If you are at all involved in the jazz scene, you likely have heard the name Marquis Hill over the past couple years – he’s the definition of a “rising star” and “young lion” in the jazz trumpet world. While being a sought after unique voice in his native Chicago jazz scene for years now, Marquis began to get the national/international attention he’s deserved recently after winning the 2014 Thelonious Monk Jazz Trumpet Competition (and International Trumpet Guild Jazz Competition in 2012). We’re excited to have him on the FONT Music team this year as not only an artist, but a curator of the event at The Jazz Gallery on September 26th entitled Signatures in Brass (buy tickets here).
Thanks for being a part of the FONT Music team this year – we’re excited to have you on board. For the rest of the reading world, give them your history with FONT Music:
This is actually my first year involved with FONT; I discovered the effort about two years ago and have wanted to be involved with their good work ever since. I consider myself fortunate to be a part of it this year.
You’re proudly from Chicago, which has a unique jazz scene. We just recently chatted with fellow Chicagoan, Chad McCullough last week who will also be performing at the festival. What are your thoughts about growing up in the Chicago jazz scene:
Born and raised in Chicago, I was fortunate enough to learn and grow well in the city’s energetic scene. It has long had a number of authentic voices and artist that see artistic vision. Though currently splitting time between Chicago and New York, I’m ever grateful for the rich opportunities my home town has, and continues to offer. To learn from and perform alongside some of the city’s great thinkers in the music – Willie Pickens, Von Freeman, Fred Anderson, Ken Chaney, Ernest Dawkins, and Bobby Broom – is a blessing.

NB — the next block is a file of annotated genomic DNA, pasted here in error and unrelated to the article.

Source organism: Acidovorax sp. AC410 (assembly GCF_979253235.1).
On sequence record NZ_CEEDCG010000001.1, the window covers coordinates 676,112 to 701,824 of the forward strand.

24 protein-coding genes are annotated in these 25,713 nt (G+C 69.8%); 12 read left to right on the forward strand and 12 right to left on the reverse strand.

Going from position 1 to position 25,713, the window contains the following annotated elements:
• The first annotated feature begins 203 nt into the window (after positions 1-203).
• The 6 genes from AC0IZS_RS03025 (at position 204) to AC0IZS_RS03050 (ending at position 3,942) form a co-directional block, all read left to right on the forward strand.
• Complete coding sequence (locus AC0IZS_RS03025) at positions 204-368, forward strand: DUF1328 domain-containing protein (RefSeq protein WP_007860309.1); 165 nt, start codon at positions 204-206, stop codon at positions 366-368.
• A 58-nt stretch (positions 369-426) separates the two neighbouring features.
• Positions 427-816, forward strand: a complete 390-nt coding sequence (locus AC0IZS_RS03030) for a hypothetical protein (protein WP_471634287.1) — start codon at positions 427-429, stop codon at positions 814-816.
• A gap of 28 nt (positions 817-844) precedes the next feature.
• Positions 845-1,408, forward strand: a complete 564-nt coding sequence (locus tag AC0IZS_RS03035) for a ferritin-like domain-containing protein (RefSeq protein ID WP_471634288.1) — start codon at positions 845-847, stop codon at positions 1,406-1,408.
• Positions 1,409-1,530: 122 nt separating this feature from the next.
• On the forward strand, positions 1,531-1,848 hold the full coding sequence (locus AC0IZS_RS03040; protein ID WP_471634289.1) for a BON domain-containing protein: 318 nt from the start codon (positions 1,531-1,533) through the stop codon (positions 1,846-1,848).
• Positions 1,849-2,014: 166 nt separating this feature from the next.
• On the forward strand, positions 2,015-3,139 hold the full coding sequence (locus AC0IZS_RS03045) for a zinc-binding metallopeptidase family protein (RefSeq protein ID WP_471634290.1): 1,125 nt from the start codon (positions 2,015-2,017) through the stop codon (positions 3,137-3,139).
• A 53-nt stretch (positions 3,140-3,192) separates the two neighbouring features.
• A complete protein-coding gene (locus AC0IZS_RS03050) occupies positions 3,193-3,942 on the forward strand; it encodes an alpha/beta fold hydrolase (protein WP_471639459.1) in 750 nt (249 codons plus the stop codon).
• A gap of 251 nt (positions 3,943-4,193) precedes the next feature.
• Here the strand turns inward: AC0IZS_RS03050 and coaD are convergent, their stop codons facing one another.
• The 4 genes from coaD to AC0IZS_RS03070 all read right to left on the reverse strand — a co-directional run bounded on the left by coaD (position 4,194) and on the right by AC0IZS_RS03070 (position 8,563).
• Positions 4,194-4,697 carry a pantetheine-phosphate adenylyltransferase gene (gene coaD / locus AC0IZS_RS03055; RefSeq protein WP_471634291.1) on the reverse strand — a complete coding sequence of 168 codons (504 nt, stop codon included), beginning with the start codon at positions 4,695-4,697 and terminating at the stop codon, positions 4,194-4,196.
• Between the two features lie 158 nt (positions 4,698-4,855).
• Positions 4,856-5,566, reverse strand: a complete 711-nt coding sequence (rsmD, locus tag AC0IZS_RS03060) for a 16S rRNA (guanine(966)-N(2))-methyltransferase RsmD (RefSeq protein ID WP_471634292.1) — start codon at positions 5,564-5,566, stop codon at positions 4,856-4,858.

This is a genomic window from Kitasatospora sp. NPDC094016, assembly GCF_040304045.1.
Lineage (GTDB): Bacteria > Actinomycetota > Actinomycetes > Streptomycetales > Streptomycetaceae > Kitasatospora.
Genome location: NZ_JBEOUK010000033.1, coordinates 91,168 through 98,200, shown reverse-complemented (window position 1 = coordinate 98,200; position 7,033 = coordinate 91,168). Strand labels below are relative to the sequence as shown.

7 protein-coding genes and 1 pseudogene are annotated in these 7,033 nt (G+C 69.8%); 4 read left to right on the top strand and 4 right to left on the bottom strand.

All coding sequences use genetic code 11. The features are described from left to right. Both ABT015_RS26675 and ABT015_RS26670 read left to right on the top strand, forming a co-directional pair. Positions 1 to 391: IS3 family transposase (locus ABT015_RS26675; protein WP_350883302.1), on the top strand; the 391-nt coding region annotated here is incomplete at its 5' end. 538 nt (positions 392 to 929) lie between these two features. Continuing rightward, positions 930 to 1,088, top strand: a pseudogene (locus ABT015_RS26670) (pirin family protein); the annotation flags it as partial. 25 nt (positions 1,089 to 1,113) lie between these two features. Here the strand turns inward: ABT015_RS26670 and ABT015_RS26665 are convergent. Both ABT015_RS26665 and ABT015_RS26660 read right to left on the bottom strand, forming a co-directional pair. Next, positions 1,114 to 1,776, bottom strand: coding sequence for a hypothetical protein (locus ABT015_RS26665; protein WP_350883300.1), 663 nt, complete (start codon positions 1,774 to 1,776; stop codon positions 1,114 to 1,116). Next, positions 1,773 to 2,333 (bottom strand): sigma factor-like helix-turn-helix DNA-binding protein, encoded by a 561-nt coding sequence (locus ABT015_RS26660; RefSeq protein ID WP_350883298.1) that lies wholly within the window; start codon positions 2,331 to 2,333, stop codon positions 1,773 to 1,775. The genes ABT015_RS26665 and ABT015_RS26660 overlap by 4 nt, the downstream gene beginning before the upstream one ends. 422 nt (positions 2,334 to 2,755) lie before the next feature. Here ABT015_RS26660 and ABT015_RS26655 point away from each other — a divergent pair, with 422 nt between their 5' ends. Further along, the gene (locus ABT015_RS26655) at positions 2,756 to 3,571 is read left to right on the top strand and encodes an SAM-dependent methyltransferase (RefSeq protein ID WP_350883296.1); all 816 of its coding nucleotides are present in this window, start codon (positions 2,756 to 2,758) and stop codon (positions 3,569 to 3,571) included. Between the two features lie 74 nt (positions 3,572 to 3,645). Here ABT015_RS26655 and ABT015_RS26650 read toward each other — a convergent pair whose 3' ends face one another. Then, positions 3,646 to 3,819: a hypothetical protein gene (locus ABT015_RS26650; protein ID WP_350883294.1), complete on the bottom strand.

Wow, a blessing for sure! Tell us about some of the professional stuff you’ve been up to.
I’ve been involved with some pretty fulfilling projects over the past few years. Matt Ulery’s “Loom,” Juan Pastor’s “Chinano,” Geof Bradifield’s “Our Roots” have each been uniquely fine opportunities in which I had the the oppurtonity to grow and contribute. As of late, my main focus has been my working group, The Marquis Hill Blacktet. We released our latest project, “Modern Flows vol. 1,” last fall; currently, we are preparing to go back into the studio and record the next project entitled “The Way We Play.”So what’s next for you?
Some great things are coming up; I’m energized to be playing the music from “Modern Flows Vol. 1” at the Chicago Jazz Festival, in September. Thrilled to be spending more time in New York – where I get opportunity to learn and grow with a number of compelling artists – I will also be doing a two-month European tour with the great bassist-composer-leader Marcus Miller, beginning in October. After that my focus will come back to the project to be released next spring (“The Way We Play”) Its an exciting and grateful time.
That’s fantastic! Can’t wait to hear about the Marcus Miller tour – you’ll have to give us a recap of that when you’re back! Luckily, before you split for that FONT Music gets you on September 16th at The Jazz Gallery. Can you tell us a little about how you’ve curated this event?
This is a project I call “SIGNATURES IN BRASS: The Personality-packed review of contemporary Jazz Trumpet.” It features Philip Dizack, Josh Evans, Keyon Harold, Ingrid Jensen, Billy Buss, and myself, on trumpets – as well as Theo Hill on Piano, Eric Wheeler on Bass, and Obed Calvaire on the kit. This is a great opportunity to feature a number of different and unique voices emerging under “Jazz Trumpet” umbrella. Featuring all-original music from the band as well as a commissioned piece – written by long time friend and fine composer, Kendall Moore. Should be a true fellowship!
Fellowship indeed! That’s what we’re all about here at FONT Music. We’re so glad to have you on board. Be sure to check out Marquis’ recent performance of his tune “White Shadows”at Tribeca Arts Center with his group Blacktet below: